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"Talking" cars hitting the road in Ann Arbor

U.S. Transportation Secretary Ray LaHood is in Michigan today touting a major advance in Smart Car technology.

By October, three thousand cars, trucks and buses outfitted with a special Wi-Fi system will travel around Ann Arbor as part of a one year test of the system.

A few hundred are already on the road.

LaHood says the Smart Car system allows vehicles to “talk” to each other and hopefully avoid accidents.

“Today we’re taking a major step forward in understanding…cutting edge technology tools that offer real promise for making our roads safer and more efficient,” says LaHood.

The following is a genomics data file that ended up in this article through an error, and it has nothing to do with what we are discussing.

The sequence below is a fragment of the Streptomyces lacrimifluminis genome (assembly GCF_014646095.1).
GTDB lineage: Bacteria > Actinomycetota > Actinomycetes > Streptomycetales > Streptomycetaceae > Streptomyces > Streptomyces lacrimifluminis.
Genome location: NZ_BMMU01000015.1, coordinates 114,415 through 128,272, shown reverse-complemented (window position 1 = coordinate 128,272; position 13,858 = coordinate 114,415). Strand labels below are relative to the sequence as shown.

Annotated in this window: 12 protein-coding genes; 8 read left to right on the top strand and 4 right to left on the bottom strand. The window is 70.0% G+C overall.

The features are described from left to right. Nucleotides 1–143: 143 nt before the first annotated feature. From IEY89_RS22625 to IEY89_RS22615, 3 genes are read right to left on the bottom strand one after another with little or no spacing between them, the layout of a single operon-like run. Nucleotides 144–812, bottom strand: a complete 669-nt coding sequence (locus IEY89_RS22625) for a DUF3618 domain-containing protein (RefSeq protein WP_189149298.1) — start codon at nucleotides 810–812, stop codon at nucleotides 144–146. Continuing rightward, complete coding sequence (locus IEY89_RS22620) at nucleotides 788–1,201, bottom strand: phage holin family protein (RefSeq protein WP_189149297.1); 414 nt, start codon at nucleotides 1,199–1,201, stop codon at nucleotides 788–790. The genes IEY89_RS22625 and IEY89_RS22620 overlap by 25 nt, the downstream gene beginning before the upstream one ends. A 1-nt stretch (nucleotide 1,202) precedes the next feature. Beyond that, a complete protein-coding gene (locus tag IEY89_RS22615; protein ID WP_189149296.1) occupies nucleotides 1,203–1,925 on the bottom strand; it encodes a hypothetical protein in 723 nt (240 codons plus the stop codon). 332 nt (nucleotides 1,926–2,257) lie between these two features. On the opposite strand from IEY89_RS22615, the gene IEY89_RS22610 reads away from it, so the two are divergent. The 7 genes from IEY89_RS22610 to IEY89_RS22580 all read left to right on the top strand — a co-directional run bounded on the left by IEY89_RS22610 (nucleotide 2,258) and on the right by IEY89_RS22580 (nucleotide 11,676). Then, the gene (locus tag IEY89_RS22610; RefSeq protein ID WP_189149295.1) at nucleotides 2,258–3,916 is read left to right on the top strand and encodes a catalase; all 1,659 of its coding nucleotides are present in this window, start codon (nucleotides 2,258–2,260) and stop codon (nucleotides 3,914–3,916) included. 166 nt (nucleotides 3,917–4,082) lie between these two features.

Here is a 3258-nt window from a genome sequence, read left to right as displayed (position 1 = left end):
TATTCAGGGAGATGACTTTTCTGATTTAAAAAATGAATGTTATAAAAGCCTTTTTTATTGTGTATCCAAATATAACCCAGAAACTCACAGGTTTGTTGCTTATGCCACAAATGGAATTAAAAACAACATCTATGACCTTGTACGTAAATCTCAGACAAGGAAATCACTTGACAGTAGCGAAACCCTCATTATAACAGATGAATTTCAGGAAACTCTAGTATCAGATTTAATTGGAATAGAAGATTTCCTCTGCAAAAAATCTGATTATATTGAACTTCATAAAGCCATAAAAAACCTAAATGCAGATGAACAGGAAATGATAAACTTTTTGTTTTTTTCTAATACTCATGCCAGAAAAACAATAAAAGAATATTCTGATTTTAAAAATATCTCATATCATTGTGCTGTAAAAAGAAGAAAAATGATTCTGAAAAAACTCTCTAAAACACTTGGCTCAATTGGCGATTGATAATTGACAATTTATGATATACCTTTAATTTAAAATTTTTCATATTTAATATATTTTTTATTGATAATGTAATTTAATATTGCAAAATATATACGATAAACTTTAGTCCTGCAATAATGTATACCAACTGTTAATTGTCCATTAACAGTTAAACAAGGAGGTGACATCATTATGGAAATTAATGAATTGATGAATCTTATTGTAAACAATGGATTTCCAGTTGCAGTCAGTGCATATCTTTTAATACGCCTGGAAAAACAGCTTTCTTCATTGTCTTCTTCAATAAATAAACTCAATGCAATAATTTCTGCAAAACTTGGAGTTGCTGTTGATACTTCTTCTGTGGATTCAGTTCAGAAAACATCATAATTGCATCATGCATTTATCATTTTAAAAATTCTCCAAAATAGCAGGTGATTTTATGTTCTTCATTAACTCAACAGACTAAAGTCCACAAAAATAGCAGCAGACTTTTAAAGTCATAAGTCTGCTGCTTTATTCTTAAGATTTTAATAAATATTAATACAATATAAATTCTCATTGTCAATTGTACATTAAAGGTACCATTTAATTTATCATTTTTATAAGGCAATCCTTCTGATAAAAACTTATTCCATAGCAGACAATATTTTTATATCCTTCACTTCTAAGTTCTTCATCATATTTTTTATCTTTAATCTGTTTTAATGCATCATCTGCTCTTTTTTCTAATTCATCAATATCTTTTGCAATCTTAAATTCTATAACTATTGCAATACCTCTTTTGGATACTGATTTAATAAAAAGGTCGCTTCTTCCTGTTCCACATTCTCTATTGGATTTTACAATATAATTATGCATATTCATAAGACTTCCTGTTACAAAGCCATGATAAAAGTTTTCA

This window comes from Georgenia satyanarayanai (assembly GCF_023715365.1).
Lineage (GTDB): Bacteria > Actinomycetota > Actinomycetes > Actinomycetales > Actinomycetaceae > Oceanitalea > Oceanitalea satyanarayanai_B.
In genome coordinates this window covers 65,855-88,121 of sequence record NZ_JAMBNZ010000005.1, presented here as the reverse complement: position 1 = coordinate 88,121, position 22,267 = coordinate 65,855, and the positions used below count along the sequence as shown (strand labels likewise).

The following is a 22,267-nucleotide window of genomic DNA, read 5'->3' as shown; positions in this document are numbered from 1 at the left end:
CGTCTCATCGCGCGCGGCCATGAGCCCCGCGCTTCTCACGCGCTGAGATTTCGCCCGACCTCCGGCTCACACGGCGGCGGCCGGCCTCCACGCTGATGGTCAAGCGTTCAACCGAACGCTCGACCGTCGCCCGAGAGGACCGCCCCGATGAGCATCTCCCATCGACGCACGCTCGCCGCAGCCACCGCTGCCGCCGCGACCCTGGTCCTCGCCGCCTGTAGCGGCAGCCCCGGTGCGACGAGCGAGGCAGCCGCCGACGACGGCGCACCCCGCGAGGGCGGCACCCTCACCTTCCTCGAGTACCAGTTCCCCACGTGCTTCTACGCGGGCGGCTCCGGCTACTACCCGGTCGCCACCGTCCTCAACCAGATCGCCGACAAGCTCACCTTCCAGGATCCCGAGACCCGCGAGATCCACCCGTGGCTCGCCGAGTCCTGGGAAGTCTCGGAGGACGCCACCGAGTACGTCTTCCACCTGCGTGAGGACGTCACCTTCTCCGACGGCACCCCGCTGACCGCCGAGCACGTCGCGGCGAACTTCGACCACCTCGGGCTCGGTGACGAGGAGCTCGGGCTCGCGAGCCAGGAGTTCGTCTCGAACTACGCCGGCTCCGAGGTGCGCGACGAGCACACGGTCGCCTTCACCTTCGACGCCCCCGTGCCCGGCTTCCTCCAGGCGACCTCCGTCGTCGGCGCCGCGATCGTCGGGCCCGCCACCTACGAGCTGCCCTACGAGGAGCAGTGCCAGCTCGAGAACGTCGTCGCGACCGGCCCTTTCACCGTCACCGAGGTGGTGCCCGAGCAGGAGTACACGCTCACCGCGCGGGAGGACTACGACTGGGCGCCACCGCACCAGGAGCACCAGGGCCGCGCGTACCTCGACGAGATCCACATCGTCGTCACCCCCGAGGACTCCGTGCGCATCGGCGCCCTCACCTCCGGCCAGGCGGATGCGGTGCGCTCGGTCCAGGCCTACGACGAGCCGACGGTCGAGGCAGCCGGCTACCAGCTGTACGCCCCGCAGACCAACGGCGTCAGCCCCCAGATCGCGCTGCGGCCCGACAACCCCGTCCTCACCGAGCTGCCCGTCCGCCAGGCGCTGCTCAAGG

LaHood says the Smart Car technology could help prevent up to 80 percent of non-impaired driving accidents.

LaHood compares the Smart Car system to the effect on safety that the air bag had when it was introduced. 

“Cars talking to cars is the future of motor safety,” says LaHood,  “It opens the possibility of not just reducing the number of crashes, but preventing them all together.”

The federal government has spent 25 million dollars developing the Smart Car technology.

The University of Michigan Transportation Research Institute is installing the devices on cars and collecting the data.

Steve Carmody has been a reporter for Michigan Public since 2005. Steve previously worked at public radio and television stations in Florida, Oklahoma and Kentucky, and also has extensive experience in commercial broadcasting.